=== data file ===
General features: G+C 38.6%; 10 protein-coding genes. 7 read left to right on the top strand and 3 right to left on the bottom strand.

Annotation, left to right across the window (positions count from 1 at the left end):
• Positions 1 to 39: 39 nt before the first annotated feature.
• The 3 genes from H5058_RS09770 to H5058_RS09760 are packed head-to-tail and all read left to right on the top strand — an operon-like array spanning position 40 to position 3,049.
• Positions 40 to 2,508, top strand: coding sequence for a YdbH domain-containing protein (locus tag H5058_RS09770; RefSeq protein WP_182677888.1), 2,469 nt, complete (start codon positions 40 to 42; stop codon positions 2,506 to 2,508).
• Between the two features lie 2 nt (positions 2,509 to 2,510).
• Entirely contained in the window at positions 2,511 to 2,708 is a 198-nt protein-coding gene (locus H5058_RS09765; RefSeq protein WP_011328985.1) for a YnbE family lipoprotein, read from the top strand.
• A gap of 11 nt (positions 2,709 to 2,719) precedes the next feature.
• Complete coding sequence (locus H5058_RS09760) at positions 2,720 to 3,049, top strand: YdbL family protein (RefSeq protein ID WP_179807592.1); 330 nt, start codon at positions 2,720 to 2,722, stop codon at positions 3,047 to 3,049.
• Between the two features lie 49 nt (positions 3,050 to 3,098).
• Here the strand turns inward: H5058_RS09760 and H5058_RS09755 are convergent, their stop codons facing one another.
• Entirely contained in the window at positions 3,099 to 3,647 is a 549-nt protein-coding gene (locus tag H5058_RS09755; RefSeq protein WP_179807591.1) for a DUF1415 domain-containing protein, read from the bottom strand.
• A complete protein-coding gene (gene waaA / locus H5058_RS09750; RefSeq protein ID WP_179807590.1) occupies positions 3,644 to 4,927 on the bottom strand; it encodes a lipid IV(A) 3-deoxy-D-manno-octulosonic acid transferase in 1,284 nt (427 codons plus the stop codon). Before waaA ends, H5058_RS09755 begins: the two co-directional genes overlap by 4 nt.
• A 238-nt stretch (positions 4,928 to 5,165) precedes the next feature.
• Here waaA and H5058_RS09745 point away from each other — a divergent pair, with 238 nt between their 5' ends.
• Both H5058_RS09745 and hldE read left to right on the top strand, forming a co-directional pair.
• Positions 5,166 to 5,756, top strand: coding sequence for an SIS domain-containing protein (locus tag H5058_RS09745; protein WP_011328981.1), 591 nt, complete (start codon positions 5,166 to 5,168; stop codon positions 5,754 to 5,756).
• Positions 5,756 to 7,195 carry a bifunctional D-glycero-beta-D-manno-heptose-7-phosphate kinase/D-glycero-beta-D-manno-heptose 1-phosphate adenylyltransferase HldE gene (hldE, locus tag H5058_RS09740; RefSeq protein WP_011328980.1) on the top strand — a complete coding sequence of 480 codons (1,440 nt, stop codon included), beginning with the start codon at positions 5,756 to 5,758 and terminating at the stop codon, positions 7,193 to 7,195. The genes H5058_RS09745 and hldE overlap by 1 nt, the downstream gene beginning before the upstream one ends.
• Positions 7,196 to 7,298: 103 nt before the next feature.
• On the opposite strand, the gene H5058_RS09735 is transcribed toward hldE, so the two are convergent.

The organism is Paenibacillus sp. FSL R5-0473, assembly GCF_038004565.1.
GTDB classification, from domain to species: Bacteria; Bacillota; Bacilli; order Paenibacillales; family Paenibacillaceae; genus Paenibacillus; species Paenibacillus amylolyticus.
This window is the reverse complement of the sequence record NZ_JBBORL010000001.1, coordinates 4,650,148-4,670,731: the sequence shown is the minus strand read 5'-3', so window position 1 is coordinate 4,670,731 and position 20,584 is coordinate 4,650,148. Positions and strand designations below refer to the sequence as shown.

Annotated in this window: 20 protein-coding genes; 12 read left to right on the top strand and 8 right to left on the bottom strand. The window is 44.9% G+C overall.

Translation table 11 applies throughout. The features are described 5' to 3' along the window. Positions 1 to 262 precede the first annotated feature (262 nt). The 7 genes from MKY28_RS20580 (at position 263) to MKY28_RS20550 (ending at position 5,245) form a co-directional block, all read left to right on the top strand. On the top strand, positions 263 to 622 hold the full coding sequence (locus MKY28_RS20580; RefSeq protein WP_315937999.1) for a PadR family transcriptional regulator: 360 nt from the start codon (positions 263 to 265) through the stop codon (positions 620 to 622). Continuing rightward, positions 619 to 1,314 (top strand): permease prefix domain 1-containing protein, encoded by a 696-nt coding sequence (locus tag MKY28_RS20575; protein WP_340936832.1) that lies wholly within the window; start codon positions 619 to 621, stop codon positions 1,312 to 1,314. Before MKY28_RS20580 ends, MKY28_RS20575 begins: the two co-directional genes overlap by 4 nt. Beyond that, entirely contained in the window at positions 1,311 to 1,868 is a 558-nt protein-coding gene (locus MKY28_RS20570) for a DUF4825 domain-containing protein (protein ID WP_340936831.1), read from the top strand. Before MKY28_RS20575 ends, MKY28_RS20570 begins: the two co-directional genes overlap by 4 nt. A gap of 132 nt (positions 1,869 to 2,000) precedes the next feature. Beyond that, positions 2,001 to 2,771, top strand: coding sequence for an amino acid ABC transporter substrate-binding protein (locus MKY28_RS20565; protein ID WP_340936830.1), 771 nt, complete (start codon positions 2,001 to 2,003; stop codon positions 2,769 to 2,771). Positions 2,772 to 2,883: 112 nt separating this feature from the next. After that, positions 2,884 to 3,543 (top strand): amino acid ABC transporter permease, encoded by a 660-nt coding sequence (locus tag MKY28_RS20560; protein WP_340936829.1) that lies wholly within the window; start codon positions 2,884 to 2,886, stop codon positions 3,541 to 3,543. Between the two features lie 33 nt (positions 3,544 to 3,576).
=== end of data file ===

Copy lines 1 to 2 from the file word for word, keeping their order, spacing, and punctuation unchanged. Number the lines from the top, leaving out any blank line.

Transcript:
General features: G+C 38.6%; 10 protein-coding genes. 7 read left to right on the top strand and 3 right to left on the bottom strand.

Annotation, left to right across the window (positions count from 1 at the left end):